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TMFPostOfTheDay (< 20)

Shrimp on the Barbee



June 24, 2014 – Comments (1)

Board: Macro Economics

Author: qazulight

[Ed's Note: There are some issues with the grid calculations, corrected later in the thread. Still, a good read.]

After Hurricane Rita, the power was out for 2 to 6 weeks. The storm blew in on Friday night. By Sunday evening people were trickling back into the area. By Monday morning it was apparent to anyone in the area, there would be no electricity for a long, long time. Everyone who had freezers started emptying them, the treasures stored up for celebrations were put on the barbeque, cooking inside was not going to happen, it was too hot, and there was no electricity, everything got cooked on the grill.

For a couple of days, we ate like kings, grilled shrimp, grilled steaks, homemade pork and venison sausage, and deep fried fish. If it was frozen, and it could be cooked, it was cooked. The grills showed up at the relief centers, they stayed fired up from morning till dark. No one went hungry, the food had to go.

Then what wasn't cooked, ruined. For the rest of the time, it was MRE's, cold cut sandwiches and cookies and crackers.

The fracking for oil has left us with a glut of oil, but, this glut is not a 100 year glut, it will go away, even if the oil sands in Canada have a 100 year life time, they will have to make up for the declines in other places. Soon, we will be paying a lot more for gasoline and diesel fuel.

At the same time, the cost and capabilities of batteries are dramatically increasing, we are reaching a tipping point. When we do, gasoline powered cars will go away, like CRT monitors, and it will be quick. My prediction is that we will reach this tipping point at 11 am on May 22 in 2019. Ok, I don't really know, but I think we will see significant battery advances on the market by 2018 and we will see significant pressures on the price of motor fuels by 2020.

On the other hand....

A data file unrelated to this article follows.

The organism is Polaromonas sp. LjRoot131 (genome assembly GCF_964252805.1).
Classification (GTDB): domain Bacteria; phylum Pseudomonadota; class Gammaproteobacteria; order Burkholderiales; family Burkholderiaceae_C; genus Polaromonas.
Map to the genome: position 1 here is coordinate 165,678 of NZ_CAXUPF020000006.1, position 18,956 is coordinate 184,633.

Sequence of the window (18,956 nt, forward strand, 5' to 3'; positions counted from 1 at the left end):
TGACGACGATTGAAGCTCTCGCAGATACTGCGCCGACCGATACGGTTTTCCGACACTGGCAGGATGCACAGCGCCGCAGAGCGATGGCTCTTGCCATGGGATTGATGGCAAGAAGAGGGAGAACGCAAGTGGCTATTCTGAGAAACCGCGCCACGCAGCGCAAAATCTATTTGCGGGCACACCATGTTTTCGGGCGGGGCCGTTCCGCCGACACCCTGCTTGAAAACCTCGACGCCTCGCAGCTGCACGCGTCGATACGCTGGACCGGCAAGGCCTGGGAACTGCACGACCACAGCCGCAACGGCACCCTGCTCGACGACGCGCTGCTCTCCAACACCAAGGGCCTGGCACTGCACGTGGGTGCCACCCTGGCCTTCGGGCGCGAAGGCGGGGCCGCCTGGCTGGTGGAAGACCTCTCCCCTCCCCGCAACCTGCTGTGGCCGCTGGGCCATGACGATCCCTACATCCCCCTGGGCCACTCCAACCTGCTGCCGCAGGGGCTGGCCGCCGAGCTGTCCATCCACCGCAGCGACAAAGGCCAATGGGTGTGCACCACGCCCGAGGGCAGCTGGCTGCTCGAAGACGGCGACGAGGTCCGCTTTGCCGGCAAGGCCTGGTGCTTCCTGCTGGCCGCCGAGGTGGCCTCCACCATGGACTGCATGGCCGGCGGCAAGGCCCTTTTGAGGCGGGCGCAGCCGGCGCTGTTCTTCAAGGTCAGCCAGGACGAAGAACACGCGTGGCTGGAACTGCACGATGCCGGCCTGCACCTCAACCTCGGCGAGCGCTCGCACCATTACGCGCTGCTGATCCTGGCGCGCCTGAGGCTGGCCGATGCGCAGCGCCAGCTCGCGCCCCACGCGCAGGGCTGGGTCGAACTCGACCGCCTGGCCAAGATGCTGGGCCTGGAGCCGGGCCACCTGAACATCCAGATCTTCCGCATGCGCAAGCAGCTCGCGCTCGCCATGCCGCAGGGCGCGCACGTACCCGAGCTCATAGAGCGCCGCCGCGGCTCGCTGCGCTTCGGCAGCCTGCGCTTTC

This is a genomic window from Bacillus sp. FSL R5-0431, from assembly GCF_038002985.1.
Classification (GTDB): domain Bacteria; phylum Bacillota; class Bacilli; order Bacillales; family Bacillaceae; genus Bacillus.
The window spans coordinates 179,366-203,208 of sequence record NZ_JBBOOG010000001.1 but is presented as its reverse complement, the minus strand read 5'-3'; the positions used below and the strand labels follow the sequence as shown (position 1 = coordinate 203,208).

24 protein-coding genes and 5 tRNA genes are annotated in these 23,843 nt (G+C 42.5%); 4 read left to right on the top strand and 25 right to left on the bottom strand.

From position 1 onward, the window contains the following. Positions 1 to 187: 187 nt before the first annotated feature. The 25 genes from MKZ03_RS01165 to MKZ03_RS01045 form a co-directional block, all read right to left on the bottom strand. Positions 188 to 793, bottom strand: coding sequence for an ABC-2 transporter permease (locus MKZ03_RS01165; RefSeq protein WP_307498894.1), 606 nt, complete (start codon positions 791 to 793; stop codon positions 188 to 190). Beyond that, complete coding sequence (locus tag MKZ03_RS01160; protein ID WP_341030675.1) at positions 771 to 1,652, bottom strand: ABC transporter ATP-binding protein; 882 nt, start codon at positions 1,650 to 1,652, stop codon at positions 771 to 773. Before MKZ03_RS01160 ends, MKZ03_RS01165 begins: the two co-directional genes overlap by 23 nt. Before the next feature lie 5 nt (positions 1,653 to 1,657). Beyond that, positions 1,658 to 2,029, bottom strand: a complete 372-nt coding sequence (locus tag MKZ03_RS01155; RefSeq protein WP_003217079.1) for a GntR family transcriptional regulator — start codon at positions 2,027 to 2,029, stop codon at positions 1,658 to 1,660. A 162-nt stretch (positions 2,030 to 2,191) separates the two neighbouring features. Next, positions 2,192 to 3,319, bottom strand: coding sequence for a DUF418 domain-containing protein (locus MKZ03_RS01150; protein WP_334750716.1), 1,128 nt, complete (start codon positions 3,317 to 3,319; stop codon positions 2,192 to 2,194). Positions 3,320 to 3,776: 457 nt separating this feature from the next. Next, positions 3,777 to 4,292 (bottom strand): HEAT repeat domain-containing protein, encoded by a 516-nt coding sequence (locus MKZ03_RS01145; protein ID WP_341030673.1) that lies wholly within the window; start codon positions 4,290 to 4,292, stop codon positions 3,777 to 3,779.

The best I can tell from my searches on the web, the United States currently produces about 4 billion kilowatt hours of electricity per year. From a couple of searches, the U.S drives about 3 trillion miles per year. If everyone drove a Tesla, each mile driven would take about 250 watt hours of electricity. This would mean that if everyone drove a Tesla the U.S. would consume 750 trillion watt hours of electricity per year for transportation.

Getting the units together, 750 trillion watt hours works out to 750 billion kilowatt hours. If only 2/3s of the fleet was converted to electric cars, the electrical draw would be 500 billion kilowatt hours, or about 125 times the amount of electricity currently produced.

I am watching the discussions about energy production. Until I sat down and ran the numbers I had a queasy feeling that wind power and solar would not be enough. Now I know.

Renewable energy as we now see it, will not meet our power needs, ever.

This means that the gird is not going away, power plants are not going away and 12 cent a kilowatt electricity is definitely going away. In other words, every single power generation source being produced today is a good investment. All of them, nuclear, wind, solar, hydroelectric, mice on wheel, all of them.

If I am wrong, by a factor of 10, we still need to increase our electrical generation by 400 percent in the next 10 years.


1 Comments – Post Your Own

#1) On June 24, 2014 at 3:09 PM, qazulight (< 20) wrote:

I made a math error calculating current electrical energy production by a factor of 1000. Instead of needing 125 times the electricity we now produce, we will need 12.5 percent more. However these are very wide estimates that are probably low. (I used current miles driven multiplied by the amount of electricity that a Tesla would need to drive those same miles to get the added electricity needed to power the automobiles.

 However, my original premise stands, we will be facing large increases in motor fuel prices and reduction in the cost of and size of battery electrical storage. 

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